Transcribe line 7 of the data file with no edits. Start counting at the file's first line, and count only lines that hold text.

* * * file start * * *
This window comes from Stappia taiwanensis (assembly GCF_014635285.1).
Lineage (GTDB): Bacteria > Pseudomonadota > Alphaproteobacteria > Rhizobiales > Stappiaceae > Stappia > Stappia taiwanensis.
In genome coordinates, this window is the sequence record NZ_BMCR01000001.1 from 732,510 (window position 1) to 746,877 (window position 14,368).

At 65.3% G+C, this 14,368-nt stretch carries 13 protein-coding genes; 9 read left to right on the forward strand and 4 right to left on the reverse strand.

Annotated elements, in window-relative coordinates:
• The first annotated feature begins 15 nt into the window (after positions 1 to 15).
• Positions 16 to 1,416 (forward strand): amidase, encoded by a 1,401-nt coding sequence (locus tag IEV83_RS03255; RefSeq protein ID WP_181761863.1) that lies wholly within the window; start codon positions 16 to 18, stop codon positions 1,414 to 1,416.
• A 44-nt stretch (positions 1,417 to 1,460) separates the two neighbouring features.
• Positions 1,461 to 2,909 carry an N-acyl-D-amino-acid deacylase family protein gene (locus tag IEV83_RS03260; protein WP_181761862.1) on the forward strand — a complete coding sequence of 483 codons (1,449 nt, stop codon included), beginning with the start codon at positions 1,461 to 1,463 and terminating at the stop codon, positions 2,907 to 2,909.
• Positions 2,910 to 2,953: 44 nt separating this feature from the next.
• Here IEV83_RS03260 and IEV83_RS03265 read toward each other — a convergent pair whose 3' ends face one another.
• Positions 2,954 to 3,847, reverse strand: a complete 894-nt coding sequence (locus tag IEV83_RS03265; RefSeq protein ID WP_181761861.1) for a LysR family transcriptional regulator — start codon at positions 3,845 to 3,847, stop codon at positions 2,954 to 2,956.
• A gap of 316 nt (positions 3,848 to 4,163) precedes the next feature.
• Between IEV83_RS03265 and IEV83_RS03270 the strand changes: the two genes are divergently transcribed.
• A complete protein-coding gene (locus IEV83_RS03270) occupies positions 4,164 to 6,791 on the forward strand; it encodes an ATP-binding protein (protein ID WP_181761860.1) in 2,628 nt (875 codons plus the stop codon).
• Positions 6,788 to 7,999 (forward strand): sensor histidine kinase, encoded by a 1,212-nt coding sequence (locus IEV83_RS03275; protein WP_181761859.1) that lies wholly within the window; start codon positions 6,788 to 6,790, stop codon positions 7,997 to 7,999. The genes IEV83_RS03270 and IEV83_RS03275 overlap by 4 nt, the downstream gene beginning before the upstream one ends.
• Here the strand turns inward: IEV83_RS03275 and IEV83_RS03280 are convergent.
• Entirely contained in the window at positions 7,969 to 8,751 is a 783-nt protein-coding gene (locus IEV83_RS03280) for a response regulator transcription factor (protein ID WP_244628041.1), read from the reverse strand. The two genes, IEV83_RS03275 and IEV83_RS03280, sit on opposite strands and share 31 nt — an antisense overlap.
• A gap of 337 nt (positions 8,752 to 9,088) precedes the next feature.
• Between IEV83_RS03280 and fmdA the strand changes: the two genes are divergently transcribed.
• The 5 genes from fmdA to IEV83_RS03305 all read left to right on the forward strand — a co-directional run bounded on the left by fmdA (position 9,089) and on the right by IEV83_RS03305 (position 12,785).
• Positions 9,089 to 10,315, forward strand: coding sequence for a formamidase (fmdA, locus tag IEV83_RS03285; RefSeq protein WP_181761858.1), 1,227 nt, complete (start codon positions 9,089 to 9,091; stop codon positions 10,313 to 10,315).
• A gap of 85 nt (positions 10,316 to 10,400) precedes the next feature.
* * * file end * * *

• Positions 16 to 1,416 (forward strand): amidase, encoded by a 1,401-nt coding sequence (locus tag IEV83_RS03255; RefSeq protein ID WP_181761863.1) that lies wholly within the window; start codon positions 16 to 18, stop codon positions 1,414 to 1,416.